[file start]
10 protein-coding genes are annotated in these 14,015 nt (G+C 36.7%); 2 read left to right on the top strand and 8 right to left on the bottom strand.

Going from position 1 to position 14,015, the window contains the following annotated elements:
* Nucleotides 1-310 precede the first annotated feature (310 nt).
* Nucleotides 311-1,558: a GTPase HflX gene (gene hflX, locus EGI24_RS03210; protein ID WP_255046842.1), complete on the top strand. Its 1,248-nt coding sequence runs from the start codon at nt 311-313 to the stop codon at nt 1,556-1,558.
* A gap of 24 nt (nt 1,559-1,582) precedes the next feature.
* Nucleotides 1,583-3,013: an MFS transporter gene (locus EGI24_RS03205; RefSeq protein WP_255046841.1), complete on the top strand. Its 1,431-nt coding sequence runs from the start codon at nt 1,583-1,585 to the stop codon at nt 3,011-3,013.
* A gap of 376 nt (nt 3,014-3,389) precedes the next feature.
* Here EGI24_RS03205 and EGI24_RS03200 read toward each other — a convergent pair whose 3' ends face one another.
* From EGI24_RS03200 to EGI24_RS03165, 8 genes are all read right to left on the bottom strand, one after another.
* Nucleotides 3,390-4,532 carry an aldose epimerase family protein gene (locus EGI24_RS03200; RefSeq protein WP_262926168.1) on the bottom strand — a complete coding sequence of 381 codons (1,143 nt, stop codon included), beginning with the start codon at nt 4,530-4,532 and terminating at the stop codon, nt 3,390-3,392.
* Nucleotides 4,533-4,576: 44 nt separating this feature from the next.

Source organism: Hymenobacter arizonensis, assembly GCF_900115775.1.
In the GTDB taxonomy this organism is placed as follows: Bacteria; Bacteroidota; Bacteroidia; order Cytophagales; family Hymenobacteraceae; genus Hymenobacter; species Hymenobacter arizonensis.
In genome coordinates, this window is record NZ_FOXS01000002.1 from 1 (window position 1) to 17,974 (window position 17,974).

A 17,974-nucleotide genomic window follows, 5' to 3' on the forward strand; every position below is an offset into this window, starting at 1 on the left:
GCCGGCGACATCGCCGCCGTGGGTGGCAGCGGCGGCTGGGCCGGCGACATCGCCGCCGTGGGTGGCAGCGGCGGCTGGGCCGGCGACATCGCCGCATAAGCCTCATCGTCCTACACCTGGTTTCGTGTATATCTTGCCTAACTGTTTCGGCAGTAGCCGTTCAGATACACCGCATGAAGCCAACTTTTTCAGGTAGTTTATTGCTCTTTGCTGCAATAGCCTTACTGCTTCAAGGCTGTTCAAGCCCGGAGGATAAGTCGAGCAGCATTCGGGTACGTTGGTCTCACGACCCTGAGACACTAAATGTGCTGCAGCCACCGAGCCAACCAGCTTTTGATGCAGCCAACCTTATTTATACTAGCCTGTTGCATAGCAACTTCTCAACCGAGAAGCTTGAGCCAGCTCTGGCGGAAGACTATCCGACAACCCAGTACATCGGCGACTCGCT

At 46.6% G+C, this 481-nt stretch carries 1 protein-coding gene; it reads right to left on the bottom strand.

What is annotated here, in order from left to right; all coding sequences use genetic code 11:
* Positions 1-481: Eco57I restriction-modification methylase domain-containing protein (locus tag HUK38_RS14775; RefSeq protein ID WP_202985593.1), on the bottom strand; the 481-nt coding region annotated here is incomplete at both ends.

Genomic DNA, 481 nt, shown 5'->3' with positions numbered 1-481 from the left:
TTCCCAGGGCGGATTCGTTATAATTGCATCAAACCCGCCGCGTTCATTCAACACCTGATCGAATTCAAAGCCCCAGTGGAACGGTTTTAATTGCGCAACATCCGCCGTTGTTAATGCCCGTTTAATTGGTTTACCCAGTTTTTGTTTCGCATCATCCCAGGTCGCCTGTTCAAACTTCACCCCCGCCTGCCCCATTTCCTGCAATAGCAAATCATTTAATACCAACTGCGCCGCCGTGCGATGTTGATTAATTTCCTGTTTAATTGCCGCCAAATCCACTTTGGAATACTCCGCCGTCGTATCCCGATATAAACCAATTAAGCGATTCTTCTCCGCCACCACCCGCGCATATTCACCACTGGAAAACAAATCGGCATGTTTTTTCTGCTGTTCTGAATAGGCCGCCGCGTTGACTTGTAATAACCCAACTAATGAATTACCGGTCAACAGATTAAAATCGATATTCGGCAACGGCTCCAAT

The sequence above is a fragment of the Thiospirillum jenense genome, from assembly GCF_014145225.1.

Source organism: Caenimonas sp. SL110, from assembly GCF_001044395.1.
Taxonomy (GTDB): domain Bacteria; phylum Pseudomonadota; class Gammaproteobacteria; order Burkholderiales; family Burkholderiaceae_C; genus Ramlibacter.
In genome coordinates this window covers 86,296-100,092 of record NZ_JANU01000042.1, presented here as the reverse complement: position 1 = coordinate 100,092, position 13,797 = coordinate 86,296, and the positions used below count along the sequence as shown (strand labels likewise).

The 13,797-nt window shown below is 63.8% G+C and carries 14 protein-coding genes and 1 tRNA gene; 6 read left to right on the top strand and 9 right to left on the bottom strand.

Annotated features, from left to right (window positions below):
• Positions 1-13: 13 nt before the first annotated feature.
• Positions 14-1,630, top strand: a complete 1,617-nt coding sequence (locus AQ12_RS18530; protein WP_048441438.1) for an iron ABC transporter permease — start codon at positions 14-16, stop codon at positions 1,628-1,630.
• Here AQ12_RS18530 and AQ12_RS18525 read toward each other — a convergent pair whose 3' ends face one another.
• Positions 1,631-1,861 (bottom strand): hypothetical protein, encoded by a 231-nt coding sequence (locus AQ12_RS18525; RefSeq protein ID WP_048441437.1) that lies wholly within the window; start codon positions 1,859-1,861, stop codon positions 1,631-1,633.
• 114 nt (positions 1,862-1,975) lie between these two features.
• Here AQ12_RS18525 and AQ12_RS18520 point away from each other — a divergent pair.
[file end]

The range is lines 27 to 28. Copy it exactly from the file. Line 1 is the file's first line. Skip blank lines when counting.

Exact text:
Annotated features, from left to right (window positions below):
• Positions 1-13: 13 nt before the first annotated feature.